A recall of some Apple iPads could further constrain supplies of the popular tablet device at a time when the company is already struggling to meet demand.
But the latest hiccup is unlikely to have long-term consequences.
Apple is recalling a number of Verizon-issued iPad 2s after they were sent out with identical cellular serial numbers. It's not clear how many units are affected but 9to5mac quotes an anonymous Apple store employee who said he sent more than 100 back to Apple's headquarters.
Customers are peeved, chiming in on an Apple discussion forum.
The issue appears to affect both 32GB and 64GB iPads and revolves around Mobile Equipment Identifiers (MEIDs) that identify the device on the Verizon CDMA cellular network. These are used for billing purposes, among other things.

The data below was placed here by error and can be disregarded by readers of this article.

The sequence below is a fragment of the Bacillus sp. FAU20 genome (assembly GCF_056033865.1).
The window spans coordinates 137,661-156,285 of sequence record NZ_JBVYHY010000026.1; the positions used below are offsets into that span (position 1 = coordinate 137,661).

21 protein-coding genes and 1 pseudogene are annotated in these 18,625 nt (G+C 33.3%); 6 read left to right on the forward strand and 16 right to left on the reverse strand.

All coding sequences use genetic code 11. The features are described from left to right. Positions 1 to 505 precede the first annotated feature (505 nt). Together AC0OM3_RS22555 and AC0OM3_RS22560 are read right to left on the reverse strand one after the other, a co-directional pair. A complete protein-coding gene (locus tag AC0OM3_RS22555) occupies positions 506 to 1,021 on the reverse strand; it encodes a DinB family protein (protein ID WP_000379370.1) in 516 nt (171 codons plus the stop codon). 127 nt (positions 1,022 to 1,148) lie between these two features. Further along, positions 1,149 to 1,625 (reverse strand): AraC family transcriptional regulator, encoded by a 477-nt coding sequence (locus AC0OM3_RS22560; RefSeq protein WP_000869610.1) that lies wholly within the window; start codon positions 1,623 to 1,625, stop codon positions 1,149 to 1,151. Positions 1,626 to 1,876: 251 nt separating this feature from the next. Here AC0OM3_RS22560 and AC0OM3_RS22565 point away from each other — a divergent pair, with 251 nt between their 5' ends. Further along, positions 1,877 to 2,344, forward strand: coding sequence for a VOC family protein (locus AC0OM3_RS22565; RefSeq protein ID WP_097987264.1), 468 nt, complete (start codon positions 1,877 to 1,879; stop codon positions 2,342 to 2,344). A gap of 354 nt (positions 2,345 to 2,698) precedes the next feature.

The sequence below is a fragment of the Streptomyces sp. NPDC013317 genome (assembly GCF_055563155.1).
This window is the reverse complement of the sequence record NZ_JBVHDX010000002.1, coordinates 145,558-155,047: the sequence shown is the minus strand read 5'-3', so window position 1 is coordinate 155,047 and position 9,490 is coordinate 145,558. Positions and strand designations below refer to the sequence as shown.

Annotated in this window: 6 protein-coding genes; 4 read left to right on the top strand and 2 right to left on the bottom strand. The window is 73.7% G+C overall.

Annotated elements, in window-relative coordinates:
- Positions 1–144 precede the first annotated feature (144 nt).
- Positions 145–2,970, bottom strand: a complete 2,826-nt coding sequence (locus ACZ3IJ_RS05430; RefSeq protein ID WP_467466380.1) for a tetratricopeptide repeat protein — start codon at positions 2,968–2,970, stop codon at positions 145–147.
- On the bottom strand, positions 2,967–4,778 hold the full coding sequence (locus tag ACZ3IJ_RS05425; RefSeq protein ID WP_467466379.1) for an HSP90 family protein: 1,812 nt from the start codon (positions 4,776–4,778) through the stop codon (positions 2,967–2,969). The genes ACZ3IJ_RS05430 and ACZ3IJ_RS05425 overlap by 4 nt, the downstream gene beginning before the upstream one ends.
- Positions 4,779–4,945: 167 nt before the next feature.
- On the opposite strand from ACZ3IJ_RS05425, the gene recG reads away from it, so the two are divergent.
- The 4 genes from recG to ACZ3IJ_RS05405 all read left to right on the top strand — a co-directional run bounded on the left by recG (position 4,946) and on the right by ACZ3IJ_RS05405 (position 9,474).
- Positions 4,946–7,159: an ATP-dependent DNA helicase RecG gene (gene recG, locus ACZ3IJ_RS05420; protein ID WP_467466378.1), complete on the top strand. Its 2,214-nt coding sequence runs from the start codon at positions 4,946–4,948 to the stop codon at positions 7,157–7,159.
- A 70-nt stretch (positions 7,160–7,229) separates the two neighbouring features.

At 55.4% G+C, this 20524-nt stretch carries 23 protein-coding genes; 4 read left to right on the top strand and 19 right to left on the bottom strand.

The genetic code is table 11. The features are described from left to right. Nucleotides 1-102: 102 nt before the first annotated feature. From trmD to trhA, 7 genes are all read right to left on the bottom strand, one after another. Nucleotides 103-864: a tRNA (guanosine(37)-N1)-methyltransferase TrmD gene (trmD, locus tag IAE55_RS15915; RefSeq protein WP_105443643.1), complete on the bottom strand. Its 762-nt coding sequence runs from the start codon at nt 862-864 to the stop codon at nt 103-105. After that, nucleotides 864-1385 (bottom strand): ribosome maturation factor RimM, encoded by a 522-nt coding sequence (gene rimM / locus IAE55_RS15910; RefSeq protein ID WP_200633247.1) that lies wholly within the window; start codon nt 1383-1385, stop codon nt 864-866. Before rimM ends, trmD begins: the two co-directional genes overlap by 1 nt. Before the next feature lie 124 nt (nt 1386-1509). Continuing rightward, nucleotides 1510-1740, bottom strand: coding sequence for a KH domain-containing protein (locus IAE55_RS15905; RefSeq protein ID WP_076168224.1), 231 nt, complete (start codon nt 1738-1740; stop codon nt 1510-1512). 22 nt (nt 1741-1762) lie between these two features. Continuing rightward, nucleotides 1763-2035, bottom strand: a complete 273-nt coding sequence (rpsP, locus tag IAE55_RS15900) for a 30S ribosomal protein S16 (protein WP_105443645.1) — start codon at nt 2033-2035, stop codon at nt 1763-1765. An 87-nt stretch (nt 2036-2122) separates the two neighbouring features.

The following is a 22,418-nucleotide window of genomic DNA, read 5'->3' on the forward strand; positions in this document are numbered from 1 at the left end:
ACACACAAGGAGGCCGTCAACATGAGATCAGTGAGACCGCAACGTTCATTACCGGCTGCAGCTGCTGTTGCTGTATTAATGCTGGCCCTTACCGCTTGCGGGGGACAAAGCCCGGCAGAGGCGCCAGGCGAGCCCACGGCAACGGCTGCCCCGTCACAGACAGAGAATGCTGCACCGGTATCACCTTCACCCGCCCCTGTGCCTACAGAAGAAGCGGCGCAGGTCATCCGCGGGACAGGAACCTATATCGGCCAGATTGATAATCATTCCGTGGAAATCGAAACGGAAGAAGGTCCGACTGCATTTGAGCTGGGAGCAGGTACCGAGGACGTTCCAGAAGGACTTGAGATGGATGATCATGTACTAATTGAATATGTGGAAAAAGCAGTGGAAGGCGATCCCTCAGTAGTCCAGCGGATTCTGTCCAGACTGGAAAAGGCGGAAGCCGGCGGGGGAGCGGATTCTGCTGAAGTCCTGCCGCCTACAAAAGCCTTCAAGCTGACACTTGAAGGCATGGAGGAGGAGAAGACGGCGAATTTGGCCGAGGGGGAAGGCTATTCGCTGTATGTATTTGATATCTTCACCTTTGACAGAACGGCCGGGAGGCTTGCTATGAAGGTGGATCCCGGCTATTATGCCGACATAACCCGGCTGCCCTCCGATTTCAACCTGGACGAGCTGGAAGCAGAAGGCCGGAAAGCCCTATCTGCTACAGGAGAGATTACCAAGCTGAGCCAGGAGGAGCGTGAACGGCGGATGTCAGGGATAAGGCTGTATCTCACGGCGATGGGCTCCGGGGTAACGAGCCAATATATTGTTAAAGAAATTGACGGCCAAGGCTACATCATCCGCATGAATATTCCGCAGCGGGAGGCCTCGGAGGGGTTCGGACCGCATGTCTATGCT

Because GSM-based iPads from AT&T rely on micro-SIM cards, which users insert into the devices, it's unlikely they'll also be affected by this issue.
AllThingsD quotes an Apple representative who said "duplicate MEID numbers were flashed onto an extremely small number of iPad 2 units for the Verizon 3G network."
Apple has already sold 25 million iPads, it said at the WWDC earlier this week, and aims to sell eight million more this quarter. However, a tragic explosion at the Foxconn plant that manufactures iPads has added to supply concerns.
The earthquake in Japan has also made it difficult for some manufacturers to receive components, although there are reports that Apple is seeking new component suppliers to step up production of tablet devices.
It's not clear if the MEID is irrevocably hard-coded onto each unit, or whether it's merely stored as a variable within the firmware. If the latter is the case, it could be possible for Apple to easily fix the issue by reflashing the device ROM.